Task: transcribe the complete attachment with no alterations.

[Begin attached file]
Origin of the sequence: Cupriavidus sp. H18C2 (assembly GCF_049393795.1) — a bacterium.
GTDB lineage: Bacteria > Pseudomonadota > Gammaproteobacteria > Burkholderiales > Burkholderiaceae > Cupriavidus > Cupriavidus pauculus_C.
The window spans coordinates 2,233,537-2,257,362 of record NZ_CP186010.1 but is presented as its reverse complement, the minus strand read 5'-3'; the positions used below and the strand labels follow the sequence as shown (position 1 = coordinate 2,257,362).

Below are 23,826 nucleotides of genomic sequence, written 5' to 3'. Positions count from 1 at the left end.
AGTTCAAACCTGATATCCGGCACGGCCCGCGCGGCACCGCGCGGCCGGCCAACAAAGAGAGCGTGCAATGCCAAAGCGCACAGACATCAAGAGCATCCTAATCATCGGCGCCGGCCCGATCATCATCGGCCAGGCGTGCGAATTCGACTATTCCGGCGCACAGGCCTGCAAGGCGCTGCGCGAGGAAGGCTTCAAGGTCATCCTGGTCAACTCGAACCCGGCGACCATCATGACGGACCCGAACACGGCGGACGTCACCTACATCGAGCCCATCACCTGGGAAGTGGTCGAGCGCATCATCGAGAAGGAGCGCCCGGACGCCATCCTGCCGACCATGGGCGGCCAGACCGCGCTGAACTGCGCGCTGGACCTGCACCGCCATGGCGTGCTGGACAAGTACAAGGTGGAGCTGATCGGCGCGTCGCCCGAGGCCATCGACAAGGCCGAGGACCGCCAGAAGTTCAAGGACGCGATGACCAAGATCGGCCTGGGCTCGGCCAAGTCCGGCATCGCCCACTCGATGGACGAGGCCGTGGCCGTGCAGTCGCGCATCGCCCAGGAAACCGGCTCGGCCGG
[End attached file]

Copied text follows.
Origin of the sequence: Cupriavidus sp. H18C2 (assembly GCF_049393795.1) — a bacterium.
GTDB lineage: Bacteria > Pseudomonadota > Gammaproteobacteria > Burkholderiales > Burkholderiaceae > Cupriavidus > Cupriavidus pauculus_C.
The window spans coordinates 2,233,537-2,257,362 of record NZ_CP186010.1 but is presented as its reverse complement, the minus strand read 5'-3'; the positions used below and the strand labels follow the sequence as shown (position 1 = coordinate 2,257,362).

Below are 23,826 nucleotides of genomic sequence, written 5' to 3'. Positions count from 1 at the left end.
AGTTCAAACCTGATATCCGGCACGGCCCGCGCGGCACCGCGCGGCCGGCCAACAAAGAGAGCGTGCAATGCCAAAGCGCACAGACATCAAGAGCATCCTAATCATCGGCGCCGGCCCGATCATCATCGGCCAGGCGTGCGAATTCGACTATTCCGGCGCACAGGCCTGCAAGGCGCTGCGCGAGGAAGGCTTCAAGGTCATCCTGGTCAACTCGAACCCGGCGACCATCATGACGGACCCGAACACGGCGGACGTCACCTACATCGAGCCCATCACCTGGGAAGTGGTCGAGCGCATCATCGAGAAGGAGCGCCCGGACGCCATCCTGCCGACCATGGGCGGCCAGACCGCGCTGAACTGCGCGCTGGACCTGCACCGCCATGGCGTGCTGGACAAGTACAAGGTGGAGCTGATCGGCGCGTCGCCCGAGGCCATCGACAAGGCCGAGGACCGCCAGAAGTTCAAGGACGCGATGACCAAGATCGGCCTGGGCTCGGCCAAGTCCGGCATCGCCCACTCGATGGACGAGGCCGTGGCCGTGCAGTCGCGCATCGCCCAGGAAACCGGCTCGGCCGG